By Ron Wilson, director of the Huck Boyd National Institute for Rural Development at Kansas State University.
“Connecting with consumers.” That’s a goal of many food companies, but today we’ll meet a young beef producer who has taken this idea to heart. She finds that delivering beef and communicating with families is the most rewarding part of her job.
Lettie McKinney is the founder of MC- Meat Company, which provides homegrown beef directly from the ranch to the consumer. The family brand, based on their last name, is pronounced “M C Bar.”
The McKinneys have farmed and raised cattle for decades in southwest Kansas since Lettie’s ancestors settled there in the 1920s. “My great-grandparents lived through the Dust Bowl and the Depression,” Lettie said. “We’re still here by the grace of God.” Today, she is part of the fourth generation on the ranch.
Lettie attended school in the nearby town of Manter and then Stanton County High School in Johnson. She earned her animal science degree at Oklahoma State University and then graduated from the Ranch Management program at Texas Christian University. Lettie worked at feedyards in Texas and Kansas before moving back home.
Today the McKinneys’ operation is evenly divided between crop farming and beef production, with about 150 momma cows.
In 2009, Lettie’s father Brad was diagnosed with a brain tumor. After surgery, it was found to be benign, but by a decade later, the disease had returned. Lettie moved back to the ranch to help.
She had already been thinking about how to generate more value from the family’s beef production. In 2018, she launched MC- Meat Company. This was a way of selling their beef direct to consumers.
“Every ounce of beef we sell is from a calf that is born and raised on our ranch,” Lettie said. “They don’t leave the place until we take them to be processed.” That creates a very direct supply chain and the opportunity for high quality control.
The McKinneys have upgraded their Hereford and Red Angus cattle, using Gardiner Angus bulls and others plus premium Japanese breeds. The finished product, called Brad’s Beef, is available at a couple of local grocery outlets, but is primarily sold online.
Brad’s Beef is available in the form of KC strip steaks, ribeyes, short ribs, farm-fresh ground beef, and more. Packages can include the ground beef bundle or what’s called the picnic basket. It is also possible to sign up in advance for shares such as a half, quarter, or full side of beef. The MC- website offers hats and bags with the family brand, plus other products such as spices and rubs.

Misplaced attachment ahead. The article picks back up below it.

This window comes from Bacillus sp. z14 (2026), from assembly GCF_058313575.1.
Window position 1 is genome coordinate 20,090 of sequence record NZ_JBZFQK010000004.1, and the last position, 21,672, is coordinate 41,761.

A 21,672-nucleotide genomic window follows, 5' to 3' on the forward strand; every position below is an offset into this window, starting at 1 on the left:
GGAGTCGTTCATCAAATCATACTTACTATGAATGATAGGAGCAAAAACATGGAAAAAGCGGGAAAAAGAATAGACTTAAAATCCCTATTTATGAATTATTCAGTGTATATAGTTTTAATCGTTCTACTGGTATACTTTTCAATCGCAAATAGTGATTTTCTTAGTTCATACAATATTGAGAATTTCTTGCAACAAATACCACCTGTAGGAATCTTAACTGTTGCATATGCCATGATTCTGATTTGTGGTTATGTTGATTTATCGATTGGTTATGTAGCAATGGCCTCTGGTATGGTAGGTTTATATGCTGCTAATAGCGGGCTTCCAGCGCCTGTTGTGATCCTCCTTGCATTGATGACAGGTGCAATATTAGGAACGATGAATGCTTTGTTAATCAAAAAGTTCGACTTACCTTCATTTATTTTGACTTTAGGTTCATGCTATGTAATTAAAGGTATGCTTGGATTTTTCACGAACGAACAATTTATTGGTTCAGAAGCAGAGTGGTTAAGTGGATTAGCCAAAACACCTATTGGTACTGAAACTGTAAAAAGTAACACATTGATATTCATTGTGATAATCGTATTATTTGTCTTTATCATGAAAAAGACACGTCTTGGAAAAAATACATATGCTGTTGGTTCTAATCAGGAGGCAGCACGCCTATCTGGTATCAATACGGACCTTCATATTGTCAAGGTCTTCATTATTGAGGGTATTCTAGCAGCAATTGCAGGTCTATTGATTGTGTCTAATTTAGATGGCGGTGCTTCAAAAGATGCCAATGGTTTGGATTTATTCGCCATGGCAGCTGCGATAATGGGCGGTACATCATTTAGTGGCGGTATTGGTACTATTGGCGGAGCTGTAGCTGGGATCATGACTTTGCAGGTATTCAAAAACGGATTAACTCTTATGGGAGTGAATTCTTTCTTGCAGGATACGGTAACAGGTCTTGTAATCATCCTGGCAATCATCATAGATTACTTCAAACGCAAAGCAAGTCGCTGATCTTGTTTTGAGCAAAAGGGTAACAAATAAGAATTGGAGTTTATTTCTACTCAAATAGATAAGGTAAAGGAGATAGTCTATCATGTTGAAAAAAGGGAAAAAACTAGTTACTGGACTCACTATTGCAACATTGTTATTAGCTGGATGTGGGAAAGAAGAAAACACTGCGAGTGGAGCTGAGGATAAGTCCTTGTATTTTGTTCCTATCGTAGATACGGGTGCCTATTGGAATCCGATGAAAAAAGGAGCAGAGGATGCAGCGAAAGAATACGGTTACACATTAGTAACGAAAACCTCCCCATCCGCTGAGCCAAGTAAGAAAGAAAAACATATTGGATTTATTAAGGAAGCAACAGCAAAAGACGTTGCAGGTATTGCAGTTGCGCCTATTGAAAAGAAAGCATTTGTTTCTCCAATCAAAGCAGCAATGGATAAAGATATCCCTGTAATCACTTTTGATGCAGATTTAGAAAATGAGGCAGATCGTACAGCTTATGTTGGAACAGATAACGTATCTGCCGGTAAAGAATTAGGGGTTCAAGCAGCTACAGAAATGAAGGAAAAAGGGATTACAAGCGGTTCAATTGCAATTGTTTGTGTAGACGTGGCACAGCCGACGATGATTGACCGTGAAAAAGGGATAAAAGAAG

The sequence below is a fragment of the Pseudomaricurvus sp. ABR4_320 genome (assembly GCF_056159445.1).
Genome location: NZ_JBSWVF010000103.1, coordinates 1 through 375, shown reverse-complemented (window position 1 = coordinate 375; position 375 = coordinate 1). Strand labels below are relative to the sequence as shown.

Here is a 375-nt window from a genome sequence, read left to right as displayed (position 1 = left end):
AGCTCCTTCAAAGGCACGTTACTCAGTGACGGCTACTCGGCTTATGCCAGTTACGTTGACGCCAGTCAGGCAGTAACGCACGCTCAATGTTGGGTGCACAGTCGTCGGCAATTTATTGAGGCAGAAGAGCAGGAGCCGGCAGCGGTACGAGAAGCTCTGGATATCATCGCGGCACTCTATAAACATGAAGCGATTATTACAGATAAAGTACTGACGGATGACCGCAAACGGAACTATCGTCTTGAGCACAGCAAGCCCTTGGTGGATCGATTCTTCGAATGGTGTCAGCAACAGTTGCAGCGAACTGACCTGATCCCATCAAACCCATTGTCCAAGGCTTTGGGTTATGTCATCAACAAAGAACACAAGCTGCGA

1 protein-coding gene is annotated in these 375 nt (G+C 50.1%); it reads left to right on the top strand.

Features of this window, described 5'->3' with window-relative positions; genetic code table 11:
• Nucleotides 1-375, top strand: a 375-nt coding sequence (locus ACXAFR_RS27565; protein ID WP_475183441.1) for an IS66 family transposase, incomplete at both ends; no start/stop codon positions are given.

Along with placing orders online, customers can reach Lettie through social media. “People can call or message or text me, I’m on Facebook and Instagram,” Lettie said.
Of course, internet service is a game-changer for a business like this. “Pioneer Communications is our provider, and they are working on getting fiber optic cable to us,” Lettie said. Good broadband access opens up a world of opportunities for rural businesses. “The sky’s the limit,” Lettie said. “I can be in small town Kansas but service New York, New York.”
Delivery service is also vital. “Our UPS man is a lifesaver,” Lettie said. “I’ve been known to track him down in town.” MC- can pack and ship their beef by two-day air.
MC- Meat Company has shipped as far away as California and Wisconsin. Lettie also personally delivers beef in the region, and that is what she finds most rewarding.
“I like delivering beef,” Lettie said. “It’s nice to go into the customer’s home and share with the family. That’s something that I will always cherish.”
She said she likes sharing her family’s story and being transparent with consumers. “Just like them, I want safe, high-quality food,” Lettie said. It’s great to see this message come from near the rural community of Manter, population 171 people. Now, that’s rural.
For more information, go to www.mcbarmeatco.com.
Connecting with consumers. That’s not just a slogan, it is a way of life for Lettie McKinney at MC- Meat Company. She’s making a difference by building consumer connections.
Audio and text files of Kansas Profiles are available at http://www.kansasprofile.com. For more information about the Huck Boyd Institute, interested persons can visit http://www.huckboydinstitute.org.
FOR PRINT PUBLICATIONS: Links used in this story
MC- Meat Co. website: www.mcbarmeatco.com
MC- Meat Co. on Facebook: https://www.facebook.com/mcbarmeatco
MC- Meat Co. on Instagram: https://www.instagram.com/mcbarmeatco/
The mission of the Huck Boyd National Institute for Rural Development is to enhance rural development by helping rural people help themselves. The Kansas Profile radio series and columns are produced with assistance from the K-State Research and Extension Department of Communications News Media Services unit. A photo of Ron Wilson is available at http://www.ksre.ksu.edu/news/sty/RonWilson.htm. Audio and text files of Kansas Profiles are available at http://www.kansasprofile.com. For more information about the Huck Boyd Institute, interested persons can visit http://www.huckboydinstitute.org.
K State Research and Extension is a short name for the Kansas State University Agricultural Experiment Station and Cooperative Extension Service, a program designed to generate and distribute useful knowledge for the well being of Kansans. Supported by county, state, federal and private funds, the program has county extension offices, experiment fields, area extension offices and regional research centers statewide. Its headquarters is on the K State campus in Manhattan. For more information, visit www.ksre.ksu.edu